In his book (Evil Geniuses) about how the USA got where it currently is, Kurt Andersen speculates about how far wealth and income inequality has risen in the last few decades.

He attempts to visualise in concrete terms the implications by using this thought experiment. What would happen to the median household income were US income and net wealth were distributed evenly across households? (Andersen, Kurt. Evil Geniuses (p. 301). Ebury Publishing. Kindle Edition. ):

In this imaginary America 2, every household has a net worth of $800,000 and an annual income from all sources of $140,000.

In his words, the current distribution of US wealth and income looks like this:

The absolutely middle American economically, somebody with more than the poorer half of Americans and less than the richer half, lives in a household where the earners earn $64,000 a year and have a net worth of $100,000.

Are Andersen's illustrations for the extent of US wealth inequality correct?

  • 3
    ... Since household income (or wealth) is presumably positively correlated with household size, your median would be artificially high in this comparison. The median that weights all households equally (comparable to Andersen's mean) would be lower, and the inequality would actually be even bigger. Of course ignore this if your statement "the median person lives in a household..." was not precise. Also, arguably households are not the best way to measure inequality in the first place, precisely because of the household size effect (is it "bad" that some households are larger than others?).
    – nanoman
    Apr 1, 2021 at 8:35
  • 1
    @matt_black Sorry, but I think that confuses things further. Andersen's numbers are how much each household would have in the hypothetical case that income and wealth were distributed equally. That is just another way of defining the mean of the current actual distribution. The hypothetical distribution has no variation and so its mean and median are equal to that same number. The difference between the mean and median of the actual distribution is a measure of inequality among households. I thought that was why you were comparing Andersen's numbers to the actual median.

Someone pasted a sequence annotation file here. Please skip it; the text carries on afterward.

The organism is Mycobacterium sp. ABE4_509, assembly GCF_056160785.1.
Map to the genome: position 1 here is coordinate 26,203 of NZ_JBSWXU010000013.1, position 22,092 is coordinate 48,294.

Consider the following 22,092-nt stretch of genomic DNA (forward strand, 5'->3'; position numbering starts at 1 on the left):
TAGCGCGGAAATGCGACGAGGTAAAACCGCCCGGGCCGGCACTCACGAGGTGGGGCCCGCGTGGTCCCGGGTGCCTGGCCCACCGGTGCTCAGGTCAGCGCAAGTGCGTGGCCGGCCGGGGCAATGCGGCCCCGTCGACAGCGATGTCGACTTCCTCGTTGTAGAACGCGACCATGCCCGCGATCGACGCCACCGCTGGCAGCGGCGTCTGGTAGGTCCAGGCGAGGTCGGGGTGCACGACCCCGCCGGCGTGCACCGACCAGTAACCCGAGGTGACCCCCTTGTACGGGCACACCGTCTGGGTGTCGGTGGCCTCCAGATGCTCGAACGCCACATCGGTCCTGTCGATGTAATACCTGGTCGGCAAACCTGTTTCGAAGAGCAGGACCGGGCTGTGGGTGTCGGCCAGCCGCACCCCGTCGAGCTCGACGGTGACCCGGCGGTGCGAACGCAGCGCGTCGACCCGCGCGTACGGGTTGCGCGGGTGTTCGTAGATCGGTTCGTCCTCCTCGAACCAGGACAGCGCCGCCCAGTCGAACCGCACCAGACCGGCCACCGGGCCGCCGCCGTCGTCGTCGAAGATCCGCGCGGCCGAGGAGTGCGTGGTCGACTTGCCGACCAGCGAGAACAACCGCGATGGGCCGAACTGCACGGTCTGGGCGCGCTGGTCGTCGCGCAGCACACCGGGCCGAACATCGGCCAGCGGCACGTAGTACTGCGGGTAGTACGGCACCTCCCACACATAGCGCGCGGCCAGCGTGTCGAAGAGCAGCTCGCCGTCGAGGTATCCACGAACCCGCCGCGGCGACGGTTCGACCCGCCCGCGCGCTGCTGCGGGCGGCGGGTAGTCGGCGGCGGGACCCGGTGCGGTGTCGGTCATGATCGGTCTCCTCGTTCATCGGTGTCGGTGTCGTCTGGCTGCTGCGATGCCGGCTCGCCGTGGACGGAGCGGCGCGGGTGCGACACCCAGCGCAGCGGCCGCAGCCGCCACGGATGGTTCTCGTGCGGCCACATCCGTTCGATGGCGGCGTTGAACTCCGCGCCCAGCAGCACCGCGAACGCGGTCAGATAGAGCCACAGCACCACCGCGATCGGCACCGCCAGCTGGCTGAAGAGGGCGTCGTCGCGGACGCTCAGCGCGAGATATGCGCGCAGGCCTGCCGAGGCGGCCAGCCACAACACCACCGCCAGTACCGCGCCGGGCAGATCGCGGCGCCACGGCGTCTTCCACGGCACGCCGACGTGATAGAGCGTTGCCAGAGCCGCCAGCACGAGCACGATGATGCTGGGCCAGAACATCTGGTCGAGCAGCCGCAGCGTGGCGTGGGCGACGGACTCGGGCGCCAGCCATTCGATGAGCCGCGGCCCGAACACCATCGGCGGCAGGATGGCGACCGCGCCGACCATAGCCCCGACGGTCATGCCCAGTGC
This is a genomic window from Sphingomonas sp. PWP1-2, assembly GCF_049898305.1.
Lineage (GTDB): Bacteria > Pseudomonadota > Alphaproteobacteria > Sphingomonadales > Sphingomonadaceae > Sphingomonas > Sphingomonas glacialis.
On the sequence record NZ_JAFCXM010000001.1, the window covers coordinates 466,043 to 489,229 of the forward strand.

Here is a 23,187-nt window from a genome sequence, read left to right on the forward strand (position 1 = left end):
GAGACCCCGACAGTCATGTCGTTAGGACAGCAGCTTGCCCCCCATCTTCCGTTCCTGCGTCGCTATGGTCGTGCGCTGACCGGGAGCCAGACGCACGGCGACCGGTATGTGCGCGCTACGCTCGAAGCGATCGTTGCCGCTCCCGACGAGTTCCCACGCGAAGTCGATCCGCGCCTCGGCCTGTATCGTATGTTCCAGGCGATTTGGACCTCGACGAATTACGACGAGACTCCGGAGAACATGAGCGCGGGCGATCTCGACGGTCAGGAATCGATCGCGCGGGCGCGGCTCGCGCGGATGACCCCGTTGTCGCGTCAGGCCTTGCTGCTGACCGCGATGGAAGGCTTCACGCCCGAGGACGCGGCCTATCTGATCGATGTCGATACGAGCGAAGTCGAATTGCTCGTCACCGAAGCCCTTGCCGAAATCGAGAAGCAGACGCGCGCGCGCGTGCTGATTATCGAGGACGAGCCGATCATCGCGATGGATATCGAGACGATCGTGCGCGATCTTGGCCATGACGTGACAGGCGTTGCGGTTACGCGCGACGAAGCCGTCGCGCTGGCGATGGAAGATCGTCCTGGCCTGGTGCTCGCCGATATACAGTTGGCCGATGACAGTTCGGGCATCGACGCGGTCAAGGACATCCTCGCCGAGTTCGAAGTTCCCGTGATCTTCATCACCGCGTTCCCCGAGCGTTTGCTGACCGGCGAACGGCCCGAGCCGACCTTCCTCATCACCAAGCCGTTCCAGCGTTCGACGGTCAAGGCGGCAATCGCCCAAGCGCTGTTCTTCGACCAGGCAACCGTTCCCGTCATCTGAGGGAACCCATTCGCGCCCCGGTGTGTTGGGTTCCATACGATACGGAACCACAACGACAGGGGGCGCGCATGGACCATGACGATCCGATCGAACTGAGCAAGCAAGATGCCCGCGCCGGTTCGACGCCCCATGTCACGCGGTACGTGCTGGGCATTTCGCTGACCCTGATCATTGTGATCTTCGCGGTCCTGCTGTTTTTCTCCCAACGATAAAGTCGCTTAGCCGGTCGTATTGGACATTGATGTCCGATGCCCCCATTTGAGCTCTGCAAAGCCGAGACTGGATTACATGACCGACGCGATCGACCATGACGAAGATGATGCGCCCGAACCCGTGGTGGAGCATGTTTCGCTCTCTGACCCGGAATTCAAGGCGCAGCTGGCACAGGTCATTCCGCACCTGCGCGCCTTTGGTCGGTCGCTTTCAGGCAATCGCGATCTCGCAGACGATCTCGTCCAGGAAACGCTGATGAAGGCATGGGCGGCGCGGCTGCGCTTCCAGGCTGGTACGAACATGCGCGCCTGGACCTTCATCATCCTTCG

– nanoman
    Apr 1, 2021 at 11:06
  • 2
    @matt_black Okay, but I think your previous phrasing "Is the mean household income in the USA $140K...?" was fine because that is what Andersen effectively claimed. And it was the correct basis for the calculation in DavePhD's answer. Andersen just gave a longwinded explanation (in terms of imaginary redistribution) of what the mean means.
    – nanoman
    Apr 1, 2021 at 11:18
  • 4
    @Oddthinking See my other comments -- the point is that OP's description of the book makes it clear that Andersen is describing a hypothetical equal distribution of income and wealth, keeping the national total fixed. That's enough to make the calculation unambiguous (if every value is the same, then the mean and median are the same -- and specifically equal to the mean, not median, of the real data).
    – nanoman
    Apr 1, 2021 at 16:53
  • 5